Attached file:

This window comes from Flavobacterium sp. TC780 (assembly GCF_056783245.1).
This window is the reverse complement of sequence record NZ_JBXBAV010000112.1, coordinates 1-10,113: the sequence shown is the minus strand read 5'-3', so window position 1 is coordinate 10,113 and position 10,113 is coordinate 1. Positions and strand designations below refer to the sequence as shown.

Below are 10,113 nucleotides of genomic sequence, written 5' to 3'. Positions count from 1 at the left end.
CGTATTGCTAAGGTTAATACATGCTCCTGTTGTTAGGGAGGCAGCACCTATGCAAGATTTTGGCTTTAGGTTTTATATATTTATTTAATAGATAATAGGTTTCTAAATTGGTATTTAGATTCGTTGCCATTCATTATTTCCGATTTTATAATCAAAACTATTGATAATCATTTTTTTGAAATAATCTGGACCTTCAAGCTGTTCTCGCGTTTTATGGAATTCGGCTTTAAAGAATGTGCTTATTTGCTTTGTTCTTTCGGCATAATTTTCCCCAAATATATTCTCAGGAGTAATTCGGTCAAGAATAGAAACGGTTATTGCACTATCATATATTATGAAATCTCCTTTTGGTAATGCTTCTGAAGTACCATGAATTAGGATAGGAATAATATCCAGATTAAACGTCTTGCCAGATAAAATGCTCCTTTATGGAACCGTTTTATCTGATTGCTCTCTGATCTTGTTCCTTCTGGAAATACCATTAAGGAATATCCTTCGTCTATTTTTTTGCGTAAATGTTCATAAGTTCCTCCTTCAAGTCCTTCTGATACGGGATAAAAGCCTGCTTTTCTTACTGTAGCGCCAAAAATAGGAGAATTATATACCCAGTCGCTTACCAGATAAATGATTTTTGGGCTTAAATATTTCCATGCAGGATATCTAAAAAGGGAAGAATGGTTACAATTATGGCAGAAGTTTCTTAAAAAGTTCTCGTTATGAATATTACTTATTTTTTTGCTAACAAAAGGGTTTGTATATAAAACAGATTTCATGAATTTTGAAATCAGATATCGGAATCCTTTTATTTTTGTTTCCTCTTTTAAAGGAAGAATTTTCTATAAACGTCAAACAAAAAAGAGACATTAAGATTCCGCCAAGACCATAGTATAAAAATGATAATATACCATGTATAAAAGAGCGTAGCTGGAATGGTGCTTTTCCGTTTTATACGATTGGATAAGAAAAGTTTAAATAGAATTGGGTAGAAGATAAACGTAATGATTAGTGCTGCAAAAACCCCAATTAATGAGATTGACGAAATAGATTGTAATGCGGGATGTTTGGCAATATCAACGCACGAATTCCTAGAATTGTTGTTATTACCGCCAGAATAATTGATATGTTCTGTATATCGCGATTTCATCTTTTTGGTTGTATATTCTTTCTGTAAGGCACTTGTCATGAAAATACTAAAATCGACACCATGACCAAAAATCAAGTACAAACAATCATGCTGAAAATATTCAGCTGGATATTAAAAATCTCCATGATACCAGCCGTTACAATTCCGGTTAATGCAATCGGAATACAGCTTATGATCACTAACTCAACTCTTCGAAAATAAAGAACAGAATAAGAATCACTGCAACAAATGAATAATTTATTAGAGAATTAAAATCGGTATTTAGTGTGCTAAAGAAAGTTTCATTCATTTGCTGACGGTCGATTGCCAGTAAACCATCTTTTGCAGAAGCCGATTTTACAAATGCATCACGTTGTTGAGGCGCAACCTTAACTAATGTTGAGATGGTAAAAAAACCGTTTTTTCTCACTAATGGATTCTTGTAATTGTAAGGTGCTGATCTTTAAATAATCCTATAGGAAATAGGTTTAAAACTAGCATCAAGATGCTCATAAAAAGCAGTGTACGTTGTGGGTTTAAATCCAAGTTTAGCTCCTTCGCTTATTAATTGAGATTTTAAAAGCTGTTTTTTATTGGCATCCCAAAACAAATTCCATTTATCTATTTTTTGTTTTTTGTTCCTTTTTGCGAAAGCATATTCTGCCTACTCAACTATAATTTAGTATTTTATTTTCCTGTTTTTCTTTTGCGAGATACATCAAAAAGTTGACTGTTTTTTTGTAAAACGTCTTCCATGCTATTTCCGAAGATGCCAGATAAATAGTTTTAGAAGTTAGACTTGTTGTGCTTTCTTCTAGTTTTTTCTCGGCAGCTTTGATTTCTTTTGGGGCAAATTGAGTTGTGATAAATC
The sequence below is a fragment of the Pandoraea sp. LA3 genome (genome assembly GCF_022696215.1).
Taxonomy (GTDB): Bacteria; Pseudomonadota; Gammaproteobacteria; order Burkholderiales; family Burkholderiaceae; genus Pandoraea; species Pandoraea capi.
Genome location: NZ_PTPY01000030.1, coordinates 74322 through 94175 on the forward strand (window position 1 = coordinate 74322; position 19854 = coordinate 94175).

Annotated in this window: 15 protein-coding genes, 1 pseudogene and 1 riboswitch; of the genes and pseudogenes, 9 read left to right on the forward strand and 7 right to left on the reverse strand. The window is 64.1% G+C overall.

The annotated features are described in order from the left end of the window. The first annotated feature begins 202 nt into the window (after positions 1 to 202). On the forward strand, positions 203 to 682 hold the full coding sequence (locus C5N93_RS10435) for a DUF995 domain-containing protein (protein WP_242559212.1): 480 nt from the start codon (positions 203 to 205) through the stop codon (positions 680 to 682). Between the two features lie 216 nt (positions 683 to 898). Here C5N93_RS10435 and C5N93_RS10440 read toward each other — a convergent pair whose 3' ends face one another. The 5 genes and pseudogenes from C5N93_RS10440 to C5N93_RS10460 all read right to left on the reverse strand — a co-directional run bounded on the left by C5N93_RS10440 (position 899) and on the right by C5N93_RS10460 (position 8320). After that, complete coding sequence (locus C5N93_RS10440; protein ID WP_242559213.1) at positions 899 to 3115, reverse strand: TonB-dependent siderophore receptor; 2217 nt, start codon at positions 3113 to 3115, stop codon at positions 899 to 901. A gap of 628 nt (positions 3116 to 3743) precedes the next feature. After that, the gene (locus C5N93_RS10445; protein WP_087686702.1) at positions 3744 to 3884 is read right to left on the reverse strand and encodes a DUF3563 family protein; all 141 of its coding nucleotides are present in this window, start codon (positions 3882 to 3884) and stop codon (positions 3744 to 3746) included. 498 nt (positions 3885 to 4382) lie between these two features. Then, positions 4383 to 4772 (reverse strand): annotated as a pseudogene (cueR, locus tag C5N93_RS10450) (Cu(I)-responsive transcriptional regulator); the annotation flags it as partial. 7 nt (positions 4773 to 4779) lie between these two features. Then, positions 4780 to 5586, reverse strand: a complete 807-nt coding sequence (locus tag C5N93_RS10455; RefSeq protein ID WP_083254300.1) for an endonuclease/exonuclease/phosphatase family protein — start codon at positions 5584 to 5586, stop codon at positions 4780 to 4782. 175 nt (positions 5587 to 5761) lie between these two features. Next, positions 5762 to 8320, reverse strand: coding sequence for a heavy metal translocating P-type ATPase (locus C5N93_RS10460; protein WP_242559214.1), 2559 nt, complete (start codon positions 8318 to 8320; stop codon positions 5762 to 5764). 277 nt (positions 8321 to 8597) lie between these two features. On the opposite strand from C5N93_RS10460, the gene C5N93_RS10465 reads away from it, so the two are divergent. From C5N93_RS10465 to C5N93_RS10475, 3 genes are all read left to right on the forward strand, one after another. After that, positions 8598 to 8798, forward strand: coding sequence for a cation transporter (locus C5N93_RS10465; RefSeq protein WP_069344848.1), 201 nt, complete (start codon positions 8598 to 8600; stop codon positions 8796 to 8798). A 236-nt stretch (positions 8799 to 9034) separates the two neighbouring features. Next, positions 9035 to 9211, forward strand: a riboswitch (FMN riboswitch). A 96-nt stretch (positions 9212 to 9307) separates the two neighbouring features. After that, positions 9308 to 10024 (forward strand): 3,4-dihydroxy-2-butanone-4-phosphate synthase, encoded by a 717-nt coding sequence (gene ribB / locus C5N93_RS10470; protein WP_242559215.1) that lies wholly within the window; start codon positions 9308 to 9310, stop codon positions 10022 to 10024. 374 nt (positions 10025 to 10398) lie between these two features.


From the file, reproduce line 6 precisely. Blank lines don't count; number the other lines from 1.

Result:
Taxonomy (GTDB): Bacteria; Pseudomonadota; Gammaproteobacteria; order Burkholderiales; family Burkholderiaceae; genus Pandoraea; species Pandoraea capi.